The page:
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Global Scholars Senior Symposium 2013

Saturday, April 20
8:30-5:00 P.M.
Alderson Auditorium, Kansas Union

The Global Scholars Program at the University of Kansas is designed to recognize and encourage its most academically talented and motivated undergraduate students who have demonstrated an interest in global studies and are selected in a competitive process. The program selected its first cohort of sophomores in the Fall of 2010.  That first cohort, now graduating seniors, is presenting their research at the first ever Global Scholars Symposium on Saturday, April 20. The symposium consists of several panels with three scholars each presenting their independent research on topics of global importance from their own disciplinary background. The symposium also includes a final roundtable panel with the whole cohort discussing the ‘Global Scholars’ experience. Click here to see the list of student presenters and their abstracts.

8:30-9:45 A.M.
Science Crossing Boundaries
Katie Fankhauser, Jay Patel, Taylor Patterson
10:00-11:15 A.M.
The Americas
Ryan House, Jeff Miller, Sarah Stern
11:30-12:45 P.M.
Education and the Global Economy
Josh Dean, Shenji Pan, Matt Werner
1:00-2:15 P.M.
Lunch in the Malott Room (by invitation only)
2:30-3:45 P.M.
Narrating Global Issues
Alexandra Chase, Sarah McCabe, Amy Sinclair
4:00-5:00 P.M.
Q&A Roundtable
All Presenters

RT @Discover _Cro: A5: Spring is when the ice cream season begins! #TL _Chat #BringOnSpring http://t.co/U2YZyioiyM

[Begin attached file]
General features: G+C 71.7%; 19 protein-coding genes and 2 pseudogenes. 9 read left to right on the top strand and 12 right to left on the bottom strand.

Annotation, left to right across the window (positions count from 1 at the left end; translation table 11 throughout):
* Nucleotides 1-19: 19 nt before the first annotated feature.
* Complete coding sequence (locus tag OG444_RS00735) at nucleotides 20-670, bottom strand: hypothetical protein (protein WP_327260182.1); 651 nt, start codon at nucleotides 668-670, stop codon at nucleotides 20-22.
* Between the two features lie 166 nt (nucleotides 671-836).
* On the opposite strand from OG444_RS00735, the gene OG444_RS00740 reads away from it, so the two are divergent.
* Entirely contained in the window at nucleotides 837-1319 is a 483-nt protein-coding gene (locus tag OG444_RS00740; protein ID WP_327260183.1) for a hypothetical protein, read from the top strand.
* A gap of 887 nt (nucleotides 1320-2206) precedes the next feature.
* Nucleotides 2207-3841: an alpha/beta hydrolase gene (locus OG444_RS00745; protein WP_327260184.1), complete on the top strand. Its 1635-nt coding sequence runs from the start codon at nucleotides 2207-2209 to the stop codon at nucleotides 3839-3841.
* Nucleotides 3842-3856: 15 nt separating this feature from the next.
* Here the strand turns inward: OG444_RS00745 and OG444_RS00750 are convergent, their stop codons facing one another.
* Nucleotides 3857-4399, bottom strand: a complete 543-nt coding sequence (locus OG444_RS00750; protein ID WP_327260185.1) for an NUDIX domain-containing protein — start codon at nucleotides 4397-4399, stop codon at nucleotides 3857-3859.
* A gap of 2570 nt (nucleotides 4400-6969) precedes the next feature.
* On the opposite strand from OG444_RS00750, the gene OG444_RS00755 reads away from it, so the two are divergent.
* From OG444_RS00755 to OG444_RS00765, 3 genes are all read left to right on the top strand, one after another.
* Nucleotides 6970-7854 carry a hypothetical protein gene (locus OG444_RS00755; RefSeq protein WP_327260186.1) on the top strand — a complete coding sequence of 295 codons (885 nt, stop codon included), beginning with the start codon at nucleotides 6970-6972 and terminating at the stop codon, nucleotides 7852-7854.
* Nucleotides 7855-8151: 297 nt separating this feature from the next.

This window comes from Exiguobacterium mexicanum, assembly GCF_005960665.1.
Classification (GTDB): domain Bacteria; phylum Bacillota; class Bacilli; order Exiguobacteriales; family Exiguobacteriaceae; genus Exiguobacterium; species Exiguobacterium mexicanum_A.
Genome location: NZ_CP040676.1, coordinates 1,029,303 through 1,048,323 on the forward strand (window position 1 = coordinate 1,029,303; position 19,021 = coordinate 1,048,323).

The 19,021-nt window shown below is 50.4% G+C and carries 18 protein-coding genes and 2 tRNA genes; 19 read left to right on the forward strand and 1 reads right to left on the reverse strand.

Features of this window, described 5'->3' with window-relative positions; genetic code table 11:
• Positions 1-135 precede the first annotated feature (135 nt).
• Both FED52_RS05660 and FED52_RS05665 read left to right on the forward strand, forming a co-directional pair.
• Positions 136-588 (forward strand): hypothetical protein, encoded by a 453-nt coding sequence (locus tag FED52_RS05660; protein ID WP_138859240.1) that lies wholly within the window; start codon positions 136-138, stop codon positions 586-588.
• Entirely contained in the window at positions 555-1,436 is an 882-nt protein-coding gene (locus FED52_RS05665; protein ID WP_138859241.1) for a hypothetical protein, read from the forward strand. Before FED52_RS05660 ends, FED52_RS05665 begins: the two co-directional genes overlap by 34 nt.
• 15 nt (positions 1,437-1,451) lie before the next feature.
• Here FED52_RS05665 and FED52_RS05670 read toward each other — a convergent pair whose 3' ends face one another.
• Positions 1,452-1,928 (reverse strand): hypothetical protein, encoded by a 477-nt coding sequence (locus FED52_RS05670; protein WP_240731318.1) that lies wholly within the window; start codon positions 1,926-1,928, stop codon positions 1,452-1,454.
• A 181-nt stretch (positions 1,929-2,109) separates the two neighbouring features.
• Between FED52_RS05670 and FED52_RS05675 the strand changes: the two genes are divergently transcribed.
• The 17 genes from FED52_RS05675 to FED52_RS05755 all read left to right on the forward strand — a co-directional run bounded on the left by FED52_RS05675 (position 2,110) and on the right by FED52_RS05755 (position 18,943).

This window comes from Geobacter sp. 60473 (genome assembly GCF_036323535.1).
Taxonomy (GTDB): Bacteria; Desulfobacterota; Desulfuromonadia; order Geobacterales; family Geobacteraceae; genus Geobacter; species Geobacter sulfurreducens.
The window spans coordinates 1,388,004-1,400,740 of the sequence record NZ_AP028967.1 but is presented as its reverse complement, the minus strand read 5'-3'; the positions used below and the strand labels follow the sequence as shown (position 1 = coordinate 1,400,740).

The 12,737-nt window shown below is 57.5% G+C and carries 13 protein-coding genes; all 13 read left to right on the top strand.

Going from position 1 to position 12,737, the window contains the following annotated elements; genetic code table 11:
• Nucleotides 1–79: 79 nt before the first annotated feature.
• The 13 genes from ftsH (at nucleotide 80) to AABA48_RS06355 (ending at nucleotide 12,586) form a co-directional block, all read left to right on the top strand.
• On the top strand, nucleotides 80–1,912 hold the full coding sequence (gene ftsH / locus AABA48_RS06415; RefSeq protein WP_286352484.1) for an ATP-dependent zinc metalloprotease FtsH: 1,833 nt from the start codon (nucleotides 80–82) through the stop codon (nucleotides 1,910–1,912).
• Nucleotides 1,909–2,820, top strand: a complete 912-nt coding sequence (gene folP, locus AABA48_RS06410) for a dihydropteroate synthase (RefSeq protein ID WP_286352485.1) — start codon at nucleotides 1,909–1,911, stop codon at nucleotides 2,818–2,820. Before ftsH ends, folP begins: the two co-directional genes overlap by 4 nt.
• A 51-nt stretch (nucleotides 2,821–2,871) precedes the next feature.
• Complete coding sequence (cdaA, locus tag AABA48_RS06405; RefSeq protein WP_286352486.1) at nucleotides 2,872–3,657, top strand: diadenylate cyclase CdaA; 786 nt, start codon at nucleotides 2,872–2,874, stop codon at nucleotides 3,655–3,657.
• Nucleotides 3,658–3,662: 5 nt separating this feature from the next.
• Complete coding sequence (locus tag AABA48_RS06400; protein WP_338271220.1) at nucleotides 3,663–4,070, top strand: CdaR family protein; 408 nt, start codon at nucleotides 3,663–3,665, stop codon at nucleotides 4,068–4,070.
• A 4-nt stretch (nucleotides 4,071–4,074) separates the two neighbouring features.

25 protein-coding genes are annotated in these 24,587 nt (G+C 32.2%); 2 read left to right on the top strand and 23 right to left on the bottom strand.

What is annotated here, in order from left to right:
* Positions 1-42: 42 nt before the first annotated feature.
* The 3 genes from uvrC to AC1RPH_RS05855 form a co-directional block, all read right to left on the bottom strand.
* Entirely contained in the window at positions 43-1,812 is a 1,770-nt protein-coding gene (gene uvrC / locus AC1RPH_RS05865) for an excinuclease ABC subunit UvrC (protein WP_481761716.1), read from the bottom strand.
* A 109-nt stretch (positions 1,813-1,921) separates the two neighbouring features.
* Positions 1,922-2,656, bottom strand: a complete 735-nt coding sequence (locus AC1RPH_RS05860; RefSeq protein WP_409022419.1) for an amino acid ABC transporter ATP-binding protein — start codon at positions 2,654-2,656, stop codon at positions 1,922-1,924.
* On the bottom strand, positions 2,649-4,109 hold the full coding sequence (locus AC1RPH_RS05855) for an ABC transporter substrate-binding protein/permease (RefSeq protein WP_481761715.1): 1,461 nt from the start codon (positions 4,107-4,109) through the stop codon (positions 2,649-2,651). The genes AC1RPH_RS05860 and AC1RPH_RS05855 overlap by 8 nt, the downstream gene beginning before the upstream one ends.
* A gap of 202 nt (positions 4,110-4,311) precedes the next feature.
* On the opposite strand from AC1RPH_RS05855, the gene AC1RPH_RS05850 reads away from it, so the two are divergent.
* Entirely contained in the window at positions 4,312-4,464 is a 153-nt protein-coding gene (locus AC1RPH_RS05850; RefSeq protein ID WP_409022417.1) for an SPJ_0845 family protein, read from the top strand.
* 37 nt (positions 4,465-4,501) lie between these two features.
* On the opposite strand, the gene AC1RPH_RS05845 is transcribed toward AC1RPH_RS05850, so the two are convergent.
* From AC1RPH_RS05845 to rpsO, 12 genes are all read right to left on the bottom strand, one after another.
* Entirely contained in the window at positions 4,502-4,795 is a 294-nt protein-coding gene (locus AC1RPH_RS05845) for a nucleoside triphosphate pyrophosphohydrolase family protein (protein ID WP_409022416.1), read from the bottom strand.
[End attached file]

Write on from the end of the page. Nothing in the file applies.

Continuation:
Lauded race and class historian becomes KU Foundation Professor David Roediger’s award-winning research and writing has already transformed how historians view the growth of social freedoms in America though the intersection of race, class, ethnicity, and labor. Now Roediger, as KU’s first Foundation Distinguished Professor of History (http://bit.ly/1AbAqYw), will continue to break new ground in those fields as he leads KU’s departments of American Studies and History. Roediger likes to study historical flash points — where one particular change brings a cascade of wider cultural changes. His latest book, “Seizing Freedom, Slave Emancipation and Liberty for All,” makes the point that as slaves began freeing themselves across the South during the Civil War, their emancipation inspired and ignited other cultural movements for freedom — such as the women’s movement for suffrage and the labor movement for better working conditions and an eight-hour day. Understanding the individual stories of average people who wanted to make their lives better, including slaves or factory workers, is important to understanding the wider political movements and elections, Roediger said. “It's tempting to think that all the important political questions have been decided,” he said, “but actually people are constantly thinking about what freedom would mean for them.”

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